Winter Storm Warnings go into effect at 10 pm tonight for Greenbrier, Summers, Monroe, Giles, Mercer, Bland, and Tazewell until 12pm Monday
Winter Weather Advisories go into effect at 10 pm tonight for Pocahontas, Nicholas, Fayette, Raleigh, Wyoming, and McDowell until 11 am Monday
Tonight, as temperatures continue to fall a strong low pressure will begin moving north into our region. Precipitation won’t start until after 8 pm across much of the region and, especially in our eastern areas, could start out as plain rain briefly before switching to snow. During the changeover period 10 pm – Midnight there could be a brief period of freezing rain which will prove difficult, as this will place a thin layer of ice below our expected snow.
Through the overnight hours and into early Monday morning snow will fall heavy and fast, this will be more than enough to overtake the warm ground from the exceptionally warm end to December. In addition, we’ll see winds growing in strength overnight with gusts topping out into the 30-40mph range by Monday morning. With heavy snow and increasing winds in the forecast, overnight travel is not recommended as visibility will be greatly reduced and roads will be impacted. Travel will be extremely slowed on Monday morning as many people return to work and school after the holiday weeks.
Since this is the first major snowfall of the winter, we urge you to take it slow as the first snow is often when we see the most accidents due to either inexperienced or out of practice drivers moving too fast. Use your common sense and best judgment.
The heaviest snows will be focused along a “deformation band”, we expect this to set up near the West Virginia/Virginia border. This is where the greatest uncertainty lies with how high our snow totals will end up. The hatched areas show where the areas most likely to see more than 6 inches lie, as the band could easily shift into these areas.
Past the mid-morning hours on Monday, we’ll continue to see some lingering snow showers and flurries along the western facing slopes of the mountains due to northwesterly flow which could lead to some jackpots for Pocahontas. Otherwise, we should dry out, but clouds will likely remain in our western counties due to the northwest flow. Winds will be gusty too through much of the day, with top wind gusts near 40 mph. We will be fairly cold, and with windchills, it will likely feel more like the 20s and the teens during the day.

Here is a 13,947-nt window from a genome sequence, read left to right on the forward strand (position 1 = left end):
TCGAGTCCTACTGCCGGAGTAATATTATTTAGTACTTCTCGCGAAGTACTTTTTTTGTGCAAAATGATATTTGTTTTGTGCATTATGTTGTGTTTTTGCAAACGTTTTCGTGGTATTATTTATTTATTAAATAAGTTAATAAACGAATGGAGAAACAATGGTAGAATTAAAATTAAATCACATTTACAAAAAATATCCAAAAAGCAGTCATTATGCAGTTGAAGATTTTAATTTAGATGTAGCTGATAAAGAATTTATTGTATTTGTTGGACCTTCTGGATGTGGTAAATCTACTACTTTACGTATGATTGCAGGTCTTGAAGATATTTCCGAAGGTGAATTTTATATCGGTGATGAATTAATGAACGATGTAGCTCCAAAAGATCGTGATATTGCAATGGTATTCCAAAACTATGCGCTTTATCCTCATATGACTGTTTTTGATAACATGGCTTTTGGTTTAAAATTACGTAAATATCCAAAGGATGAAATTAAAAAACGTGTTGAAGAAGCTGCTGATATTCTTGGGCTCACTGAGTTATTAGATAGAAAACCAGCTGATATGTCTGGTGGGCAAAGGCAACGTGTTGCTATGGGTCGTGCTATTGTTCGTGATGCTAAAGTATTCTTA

The rest of Monday looks chilly, with clouds slowly clearing and sunnier skies returning. Highs in the 30s are expected.
Tuesday looks dry and seasonable across much of the area with more sunshine on the way. Highs will be in the low 40s, with lows returning to the 20s overnight.
Wednesday looks to follow in Tuesday’s footsteps with a seasonable if not slightly above average day filled with sun. A few passing clouds will be the most exciting weather-related event of the day. Lows overnight fall back to the low 30s and upper 20s.
In the extended forecast, our next potential weather maker lies waiting. For now, it looks fairly similar to the set-ups we have this week. Warming up quickly beforehand with a big quick cool down afterward. The question is after this one, does the cold last? Be sure to check back over the next few days as we get the answer.
As a reminder, the Fall Burn Ban is in effect until December 31 for West Virginia. Take the time to remember the rules, and be sure to use common sense this Fall.
Rain, heavy at times. Watch for flooding. Highs in the 50s and 60s.
Rain in the morning, snow showers possible in the evening. Highs in the 50s but falling fast.
Cooler with snow early. Trace to 1″. Highs in the upper 30s
Drying out, but cold. Highs in the 30s.
Drier, warmer. Highs in the 30s and 40s.
Overnight rain. Highs in the 40s.
Snow? Looking colder. Highs in the 30s.
Morning snow. Drying out and cold. Highs in the 30s.
Clearing up, Sun returns. Highs in the 40s.
Showers likely. Highs in the 40s.